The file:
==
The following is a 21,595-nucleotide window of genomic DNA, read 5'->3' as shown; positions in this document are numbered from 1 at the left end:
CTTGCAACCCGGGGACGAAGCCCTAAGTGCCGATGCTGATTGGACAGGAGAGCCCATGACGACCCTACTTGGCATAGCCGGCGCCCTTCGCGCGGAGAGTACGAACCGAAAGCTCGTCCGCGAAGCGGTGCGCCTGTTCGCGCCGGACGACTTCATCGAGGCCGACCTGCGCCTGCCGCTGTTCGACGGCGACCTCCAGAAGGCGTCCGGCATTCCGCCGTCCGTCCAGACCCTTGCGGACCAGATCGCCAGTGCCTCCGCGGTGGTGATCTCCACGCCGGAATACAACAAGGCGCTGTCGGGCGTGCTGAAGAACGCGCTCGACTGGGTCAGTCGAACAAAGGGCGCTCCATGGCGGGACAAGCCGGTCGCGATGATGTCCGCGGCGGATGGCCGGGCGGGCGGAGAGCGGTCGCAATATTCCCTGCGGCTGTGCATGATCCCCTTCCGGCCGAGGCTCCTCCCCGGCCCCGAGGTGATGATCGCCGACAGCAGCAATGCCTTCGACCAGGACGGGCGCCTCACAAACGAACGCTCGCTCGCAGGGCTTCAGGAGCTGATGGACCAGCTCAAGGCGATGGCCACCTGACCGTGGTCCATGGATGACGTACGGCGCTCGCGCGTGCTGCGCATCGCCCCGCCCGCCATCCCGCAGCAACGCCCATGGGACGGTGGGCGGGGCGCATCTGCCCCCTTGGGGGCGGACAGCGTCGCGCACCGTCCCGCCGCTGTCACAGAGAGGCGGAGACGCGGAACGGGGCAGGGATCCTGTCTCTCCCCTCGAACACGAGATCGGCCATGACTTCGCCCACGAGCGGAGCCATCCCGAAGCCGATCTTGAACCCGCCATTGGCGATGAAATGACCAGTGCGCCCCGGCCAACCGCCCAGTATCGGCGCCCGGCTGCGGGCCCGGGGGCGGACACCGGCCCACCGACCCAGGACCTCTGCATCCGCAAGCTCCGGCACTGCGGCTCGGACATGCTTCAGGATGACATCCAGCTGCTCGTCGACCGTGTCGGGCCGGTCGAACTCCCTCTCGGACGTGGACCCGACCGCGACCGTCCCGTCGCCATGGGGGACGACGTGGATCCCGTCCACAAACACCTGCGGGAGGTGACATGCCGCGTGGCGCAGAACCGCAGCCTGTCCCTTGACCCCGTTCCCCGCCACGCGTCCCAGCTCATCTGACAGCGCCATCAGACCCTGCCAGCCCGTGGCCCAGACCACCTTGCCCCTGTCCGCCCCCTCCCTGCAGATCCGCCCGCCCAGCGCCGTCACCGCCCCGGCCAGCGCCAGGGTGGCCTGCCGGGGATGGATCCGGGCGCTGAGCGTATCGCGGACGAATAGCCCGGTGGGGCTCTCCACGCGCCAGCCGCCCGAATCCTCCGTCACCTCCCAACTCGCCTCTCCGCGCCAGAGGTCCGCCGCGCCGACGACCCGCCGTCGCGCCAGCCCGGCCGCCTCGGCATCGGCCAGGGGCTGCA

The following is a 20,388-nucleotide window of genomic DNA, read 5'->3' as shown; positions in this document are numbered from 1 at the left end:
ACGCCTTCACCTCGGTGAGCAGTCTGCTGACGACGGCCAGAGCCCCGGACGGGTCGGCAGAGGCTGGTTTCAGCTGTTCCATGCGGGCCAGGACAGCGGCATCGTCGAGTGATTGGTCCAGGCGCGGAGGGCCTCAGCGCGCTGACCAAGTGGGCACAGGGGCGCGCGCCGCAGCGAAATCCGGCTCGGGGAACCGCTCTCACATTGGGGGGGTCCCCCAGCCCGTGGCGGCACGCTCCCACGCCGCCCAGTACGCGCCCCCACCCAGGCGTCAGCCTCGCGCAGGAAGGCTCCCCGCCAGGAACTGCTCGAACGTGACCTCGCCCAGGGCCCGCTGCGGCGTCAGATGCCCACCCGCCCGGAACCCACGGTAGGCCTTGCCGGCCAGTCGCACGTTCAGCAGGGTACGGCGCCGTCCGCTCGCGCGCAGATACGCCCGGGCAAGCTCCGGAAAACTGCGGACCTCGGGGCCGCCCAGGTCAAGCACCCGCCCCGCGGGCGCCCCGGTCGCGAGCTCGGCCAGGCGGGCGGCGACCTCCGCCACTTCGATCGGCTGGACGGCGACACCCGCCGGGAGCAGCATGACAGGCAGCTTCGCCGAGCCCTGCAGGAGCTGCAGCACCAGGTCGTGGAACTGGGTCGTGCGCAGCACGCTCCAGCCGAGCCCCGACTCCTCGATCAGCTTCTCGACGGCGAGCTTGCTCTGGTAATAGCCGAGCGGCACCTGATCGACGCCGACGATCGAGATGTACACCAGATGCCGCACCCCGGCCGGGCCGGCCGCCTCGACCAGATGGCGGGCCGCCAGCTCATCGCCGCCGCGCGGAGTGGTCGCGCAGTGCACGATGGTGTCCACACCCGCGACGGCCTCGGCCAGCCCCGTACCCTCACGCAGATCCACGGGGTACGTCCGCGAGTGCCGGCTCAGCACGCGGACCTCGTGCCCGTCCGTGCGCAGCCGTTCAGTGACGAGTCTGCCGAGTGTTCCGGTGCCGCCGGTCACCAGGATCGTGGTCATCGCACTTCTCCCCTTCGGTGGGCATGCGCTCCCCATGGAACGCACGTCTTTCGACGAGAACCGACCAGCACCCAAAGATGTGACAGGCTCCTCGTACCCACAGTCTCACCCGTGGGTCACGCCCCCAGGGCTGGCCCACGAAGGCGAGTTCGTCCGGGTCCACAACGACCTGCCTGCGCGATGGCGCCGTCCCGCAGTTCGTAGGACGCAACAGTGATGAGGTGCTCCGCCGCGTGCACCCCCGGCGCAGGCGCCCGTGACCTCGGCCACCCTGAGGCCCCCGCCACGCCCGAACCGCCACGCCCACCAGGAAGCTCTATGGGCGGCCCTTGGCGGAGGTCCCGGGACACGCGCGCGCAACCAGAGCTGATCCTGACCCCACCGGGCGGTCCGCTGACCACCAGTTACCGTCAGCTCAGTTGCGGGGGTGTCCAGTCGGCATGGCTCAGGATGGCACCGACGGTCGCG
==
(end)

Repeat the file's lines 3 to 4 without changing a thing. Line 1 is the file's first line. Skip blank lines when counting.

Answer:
The following is a 20,388-nucleotide window of genomic DNA, read 5'->3' as shown; positions in this document are numbered from 1 at the left end:
ACGCCTTCACCTCGGTGAGCAGTCTGCTGACGACGGCCAGAGCCCCGGACGGGTCGGCAGAGGCTGGTTTCAGCTGTTCCATGCGGGCCAGGACAGCGGCATCGTCGAGTGATTGGTCCAGGCGCGGAGGGCCTCAGCGCGCTGACCAAGTGGGCACAGGGGCGCGCGCCGCAGCGAAATCCGGCTCGGGGAACCGCTCTCACATTGGGGGGGTCCCCCAGCCCGTGGCGGCACGCTCCCACGCCGCCCAGTACGCGCCCCCACCCAGGCGTCAGCCTCGCGCAGGAAGGCTCCCCGCCAGGAACTGCTCGAACGTGACCTCGCCCAGGGCCCGCTGCGGCGTCAGATGCCCACCCGCCCGGAACCCACGGTAGGCCTTGCCGGCCAGTCGCACGTTCAGCAGGGTACGGCGCCGTCCGCTCGCGCGCAGATACGCCCGGGCAAGCTCCGGAAAACTGCGGACCTCGGGGCCGCCCAGGTCAAGCACCCGCCCCGCGGGCGCCCCGGTCGCGAGCTCGGCCAGGCGGGCGGCGACCTCCGCCACTTCGATCGGCTGGACGGCGACACCCGCCGGGAGCAGCATGACAGGCAGCTTCGCCGAGCCCTGCAGGAGCTGCAGCACCAGGTCGTGGAACTGGGTCGTGCGCAGCACGCTCCAGCCGAGCCCCGACTCCTCGATCAGCTTCTCGACGGCGAGCTTGCTCTGGTAATAGCCGAGCGGCACCTGATCGACGCCGACGATCGAGATGTACACCAGATGCCGCACCCCGGCCGGGCCGGCCGCCTCGACCAGATGGCGGGCCGCCAGCTCATCGCCGCCGCGCGGAGTGGTCGCGCAGTGCACGATGGTGTCCACACCCGCGACGGCCTCGGCCAGCCCCGTACCCTCACGCAGATCCACGGGGTACGTCCGCGAGTGCCGGCTCAGCACGCGGACCTCGTGCCCGTCCGTGCGCAGCCGTTCAGTGACGAGTCTGCCGAGTGTTCCGGTGCCGCCGGTCACCAGGATCGTGGTCATCGCACTTCTCCCCTTCGGTGGGCATGCGCTCCCCATGGAACGCACGTCTTTCGACGAGAACCGACCAGCACCCAAAGATGTGACAGGCTCCTCGTACCCACAGTCTCACCCGTGGGTCACGCCCCCAGGGCTGGCCCACGAAGGCGAGTTCGTCCGGGTCCACAACGACCTGCCTGCGCGATGGCGCCGTCCCGCAGTTCGTAGGACGCAACAGTGATGAGGTGCTCCGCCGCGTGCACCCCCGGCGCAGGCGCCCGTGACCTCGGCCACCCTGAGGCCCCCGCCACGCCCGAACCGCCACGCCCACCAGGAAGCTCTATGGGCGGCCCTTGGCGGAGGTCCCGGGACACGCGCGCGCAACCAGAGCTGATCCTGACCCCACCGGGCGGTCCGCTGACCACCAGTTACCGTCAGCTCAGTTGCGGGGGTGTCCAGTCGGCATGGCTCAGGATGGCACCGACGGTCGCG